Mark Carney: golden chance for return to prosperity beckons … Mark Carney has a golden opportunity to rescue Britain. The incoming Bank of England Governor has the Chancellor squarely behind him, a public desperate for new ideas to bolster the recovery, and a suite of powers to make rival central bankers jealous. With no ties to the UK, he doesn't need to curry political favour or burnish his public image – freeing his decisions from the complications of politics or ambition. The success of his five-year term will be judged by one measure alone: did he lead the UK back to prosperity? – UK Telegraph
Dominant Social Theme: Mark Carney has a chance to be the most effective central banker ever.
Free-Market Analysis: An article on Mark Carney that recently appeared in the UK Telegraph promotes virtually every subdominant social theme surrounding central banking that we are aware of.
It emphasizes the "science" of central banking, the old-fashioned nature of central bankers and their aversion to technology, the consensual approach to setting interest rates, the studiously neutral behavior that central bankers aspire to adopt, etc.
Reading this article on Carney you'd have no idea how controversial central banking is or that at its core it is simply a form of price fixing.
Here's a longish excerpt from this remarkable article:
"All his incentives are to get it right," said Rachel Lomax, the BoE's former deputy governor. "He doesn't want to be reappointed. He has no personal ambitions in the UK. He has the opportunity to be brutally honest." Carney, the Bank of Canada Governor, will become the third most powerful man in Britain – behind the Prime Minister and Chancellor – when he takes up his new post in Threadneedle Street next Monday.
There, he will be in charge of setting interest rates and overseeing the banks. If he thinks demand in the economy is weak, he can punish savers by keeping rates low. If he thinks credit is too easy, he can make it harder for households or businesses to get a loan. His decisions, alongside fellow BoE policymakers, will have enormous implications for everyday lives. Yet, Carney is unelected and answerable only to his political masters. Which is why, if he is to make the most of his opportunity, a key challenge will be how he handles Westminster.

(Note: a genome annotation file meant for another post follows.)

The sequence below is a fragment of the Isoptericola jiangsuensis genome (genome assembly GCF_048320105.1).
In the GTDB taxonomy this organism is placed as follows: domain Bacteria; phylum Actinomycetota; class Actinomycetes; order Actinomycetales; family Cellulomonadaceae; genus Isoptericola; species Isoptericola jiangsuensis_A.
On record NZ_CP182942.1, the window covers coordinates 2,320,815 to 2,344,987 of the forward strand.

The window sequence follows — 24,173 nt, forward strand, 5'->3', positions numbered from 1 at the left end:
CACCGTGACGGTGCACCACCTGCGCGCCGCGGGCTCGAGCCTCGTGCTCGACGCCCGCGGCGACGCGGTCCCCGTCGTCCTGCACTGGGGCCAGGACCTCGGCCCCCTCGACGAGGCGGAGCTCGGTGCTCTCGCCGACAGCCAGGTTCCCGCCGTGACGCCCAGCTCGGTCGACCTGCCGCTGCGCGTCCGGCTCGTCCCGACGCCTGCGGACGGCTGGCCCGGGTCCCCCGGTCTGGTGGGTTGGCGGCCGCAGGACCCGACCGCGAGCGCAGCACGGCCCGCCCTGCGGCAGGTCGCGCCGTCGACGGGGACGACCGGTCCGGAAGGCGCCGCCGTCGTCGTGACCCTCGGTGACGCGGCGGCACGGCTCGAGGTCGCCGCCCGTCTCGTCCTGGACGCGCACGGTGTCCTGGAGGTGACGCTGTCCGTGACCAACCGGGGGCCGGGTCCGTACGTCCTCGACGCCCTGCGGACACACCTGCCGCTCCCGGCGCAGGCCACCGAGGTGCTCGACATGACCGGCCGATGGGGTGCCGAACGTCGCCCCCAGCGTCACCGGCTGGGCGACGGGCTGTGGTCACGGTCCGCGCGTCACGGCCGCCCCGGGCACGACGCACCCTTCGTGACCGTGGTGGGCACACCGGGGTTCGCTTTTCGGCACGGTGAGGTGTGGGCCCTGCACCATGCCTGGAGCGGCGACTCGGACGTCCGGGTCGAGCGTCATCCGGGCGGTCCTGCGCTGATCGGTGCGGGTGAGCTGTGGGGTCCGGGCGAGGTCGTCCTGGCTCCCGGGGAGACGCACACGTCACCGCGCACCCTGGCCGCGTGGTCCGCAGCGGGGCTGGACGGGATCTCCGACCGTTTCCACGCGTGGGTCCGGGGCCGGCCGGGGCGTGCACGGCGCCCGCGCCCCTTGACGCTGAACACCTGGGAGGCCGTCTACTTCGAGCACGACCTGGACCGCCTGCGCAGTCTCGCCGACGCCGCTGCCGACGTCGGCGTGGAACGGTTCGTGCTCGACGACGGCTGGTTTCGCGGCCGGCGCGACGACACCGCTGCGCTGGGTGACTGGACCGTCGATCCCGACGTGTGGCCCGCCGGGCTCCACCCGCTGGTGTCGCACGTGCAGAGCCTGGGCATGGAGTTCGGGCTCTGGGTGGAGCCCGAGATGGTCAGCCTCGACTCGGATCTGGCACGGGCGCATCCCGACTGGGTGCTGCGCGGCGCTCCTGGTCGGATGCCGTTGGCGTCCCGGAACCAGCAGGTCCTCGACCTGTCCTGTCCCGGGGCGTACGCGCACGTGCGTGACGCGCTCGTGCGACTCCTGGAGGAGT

… Tim Hodgson, a colleague of Carney's from Goldman Sachs and the BoC, says he will be sensitive to the institution's 319 year history, claiming he is "too smart to be tone deaf". Carney did overhaul some of the BoC's more archaic habits, updating technology and fully automating databases. David Madani, Capital Economics' Canadian economist, remembers a story doing the rounds. "He asked for a BlackBerry shortly after getting there and was told, 'We don't do that here'. To which he said, "Wanna bet?' " He faces similar challenges at the BoE, which he is expected to make more transparent and open.
Much has been made of the different way in which interest rate decisions are made in Canada, and the struggles he will face in the UK. In Britain, the individual votes are published and four of the rate-setters are independent. In Canada, the Governor presents a single consensus decision. Although Carney has not had to face dissenting voices in public before, Longworth claimed he is ready for the British system. "Mark bought into the consensus decision making early on," he said. "This was not Mark making decisions by himself about where rates should go. It was six people debating the issues. It was a real consensus."